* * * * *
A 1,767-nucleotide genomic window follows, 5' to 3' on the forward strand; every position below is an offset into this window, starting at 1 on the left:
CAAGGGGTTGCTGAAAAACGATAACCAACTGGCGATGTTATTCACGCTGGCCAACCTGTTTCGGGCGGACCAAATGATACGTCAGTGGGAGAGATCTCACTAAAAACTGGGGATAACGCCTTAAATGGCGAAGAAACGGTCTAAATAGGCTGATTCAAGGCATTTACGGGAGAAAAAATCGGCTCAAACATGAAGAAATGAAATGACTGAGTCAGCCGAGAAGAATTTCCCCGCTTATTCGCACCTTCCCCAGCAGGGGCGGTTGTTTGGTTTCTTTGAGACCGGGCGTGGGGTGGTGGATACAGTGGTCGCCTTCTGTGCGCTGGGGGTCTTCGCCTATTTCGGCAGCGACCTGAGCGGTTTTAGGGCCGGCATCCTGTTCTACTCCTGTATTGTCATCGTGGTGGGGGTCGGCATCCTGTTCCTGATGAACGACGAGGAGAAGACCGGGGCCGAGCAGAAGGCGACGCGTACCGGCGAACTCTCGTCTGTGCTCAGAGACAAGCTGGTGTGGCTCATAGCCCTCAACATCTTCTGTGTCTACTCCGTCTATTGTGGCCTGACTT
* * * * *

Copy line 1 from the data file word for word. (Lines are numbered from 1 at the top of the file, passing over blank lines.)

A 1,767-nucleotide genomic window follows, 5' to 3' on the forward strand; every position below is an offset into this window, starting at 1 on the left: